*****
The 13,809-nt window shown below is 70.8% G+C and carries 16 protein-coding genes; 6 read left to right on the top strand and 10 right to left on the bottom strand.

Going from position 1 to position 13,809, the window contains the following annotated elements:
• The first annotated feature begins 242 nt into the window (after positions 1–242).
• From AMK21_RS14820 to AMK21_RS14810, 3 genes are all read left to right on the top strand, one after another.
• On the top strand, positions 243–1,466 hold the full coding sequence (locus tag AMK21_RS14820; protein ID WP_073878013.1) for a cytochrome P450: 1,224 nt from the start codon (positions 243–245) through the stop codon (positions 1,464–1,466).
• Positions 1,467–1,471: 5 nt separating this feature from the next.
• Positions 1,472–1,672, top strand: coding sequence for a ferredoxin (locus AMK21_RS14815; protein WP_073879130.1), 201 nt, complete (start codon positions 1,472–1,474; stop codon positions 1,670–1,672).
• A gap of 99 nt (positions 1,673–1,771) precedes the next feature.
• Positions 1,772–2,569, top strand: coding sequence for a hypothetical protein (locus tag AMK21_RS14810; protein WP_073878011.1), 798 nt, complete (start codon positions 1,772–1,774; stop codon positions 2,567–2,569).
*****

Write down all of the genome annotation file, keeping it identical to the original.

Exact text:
The 13,809-nt window shown below is 70.8% G+C and carries 16 protein-coding genes; 6 read left to right on the top strand and 10 right to left on the bottom strand.

Going from position 1 to position 13,809, the window contains the following annotated elements:
• The first annotated feature begins 242 nt into the window (after positions 1–242).
• From AMK21_RS14820 to AMK21_RS14810, 3 genes are all read left to right on the top strand, one after another.
• On the top strand, positions 243–1,466 hold the full coding sequence (locus tag AMK21_RS14820; protein ID WP_073878013.1) for a cytochrome P450: 1,224 nt from the start codon (positions 243–245) through the stop codon (positions 1,464–1,466).
• Positions 1,467–1,471: 5 nt separating this feature from the next.
• Positions 1,472–1,672, top strand: coding sequence for a ferredoxin (locus AMK21_RS14815; protein WP_073879130.1), 201 nt, complete (start codon positions 1,472–1,474; stop codon positions 1,670–1,672).
• A gap of 99 nt (positions 1,673–1,771) precedes the next feature.
• Positions 1,772–2,569, top strand: coding sequence for a hypothetical protein (locus tag AMK21_RS14810; protein WP_073878011.1), 798 nt, complete (start codon positions 1,772–1,774; stop codon positions 2,567–2,569).